Medicinal Uses



Plants For A Future can not take any responsibility for any adverse effects from the use of plants. Always seek advice from a professional before using a plant medicinally.

Antidepressant;  Antiseptic;  Antispasmodic;  Aromatherapy;  Carminative;  Cholagogue;  Diaphoretic;  Disinfectant;  
Emmenagogue;  Expectorant;  Stimulant;  Stomachic;  Tonic.

Sweet marjoram is mainly used as a culinary herb, but is also medicinally valuable due to its stimulant and antispasmodic properties[254]. It is a good general tonic, treating various disorders of the digestive and respiratory systems. It has a stronger affect on the nervous system than the related oregano (O. vulgare) and is also thought to lower the sex drive[254]. Because it can promote menstruation, it should not be used medicinally by pregnant women though small quantities used for culinary purposes are safe[254]. The herb is antiseptic, antispasmodic, carminative, cholagogue, diaphoretic, diuretic, emmenagogue, expectorant, stimulant, stomachic and mildly tonic[4, 7, 21, 240]. It is taken internally in the treatment of bronchial complaints, tension headaches, insomnia, anxiety, minor digestive upsets and painful menstruation[238]. It should not be prescribed for pregnant women[238]. Externally, it is used to treat muscular pain, bronchial complaints, arthritis, sprains and stiff joints[238]. The plant is harvested as flowering begins and can be used fresh or dried. Marjoram is often used medicinally in the form of the essential oil, about 400 grams being obtained from 70 kilos of the fresh herb[4]. The oil is used as an external application for sprains, bruises etc[4, 240]. The essential oil is used in aromatherapy. Its keyword is 'Muscle relaxant'[210].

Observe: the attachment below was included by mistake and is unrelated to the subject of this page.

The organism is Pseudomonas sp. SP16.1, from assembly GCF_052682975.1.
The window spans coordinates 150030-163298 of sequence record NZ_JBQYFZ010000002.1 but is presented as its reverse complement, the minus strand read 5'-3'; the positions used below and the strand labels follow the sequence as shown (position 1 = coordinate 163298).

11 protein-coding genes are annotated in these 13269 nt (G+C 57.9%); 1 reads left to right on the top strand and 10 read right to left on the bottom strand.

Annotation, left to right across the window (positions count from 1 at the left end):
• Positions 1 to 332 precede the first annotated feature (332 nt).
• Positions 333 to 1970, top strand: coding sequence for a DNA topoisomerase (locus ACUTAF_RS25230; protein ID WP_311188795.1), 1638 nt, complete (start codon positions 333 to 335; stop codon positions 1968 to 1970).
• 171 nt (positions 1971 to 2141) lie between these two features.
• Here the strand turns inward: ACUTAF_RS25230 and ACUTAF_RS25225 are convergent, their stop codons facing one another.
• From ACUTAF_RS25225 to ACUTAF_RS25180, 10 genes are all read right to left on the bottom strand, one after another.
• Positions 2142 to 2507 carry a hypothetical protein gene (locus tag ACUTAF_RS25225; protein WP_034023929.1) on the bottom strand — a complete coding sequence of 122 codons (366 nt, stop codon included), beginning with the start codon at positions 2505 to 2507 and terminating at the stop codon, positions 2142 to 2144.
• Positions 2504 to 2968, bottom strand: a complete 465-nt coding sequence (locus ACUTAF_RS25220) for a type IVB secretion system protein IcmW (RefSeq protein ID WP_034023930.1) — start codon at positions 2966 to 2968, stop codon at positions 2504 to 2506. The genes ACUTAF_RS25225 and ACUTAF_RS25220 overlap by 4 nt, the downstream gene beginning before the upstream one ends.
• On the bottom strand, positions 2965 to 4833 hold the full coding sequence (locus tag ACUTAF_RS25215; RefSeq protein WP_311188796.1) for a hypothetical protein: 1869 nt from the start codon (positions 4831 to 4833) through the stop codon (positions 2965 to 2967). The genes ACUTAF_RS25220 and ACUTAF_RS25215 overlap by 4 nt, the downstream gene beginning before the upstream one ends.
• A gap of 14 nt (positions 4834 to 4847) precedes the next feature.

Other Uses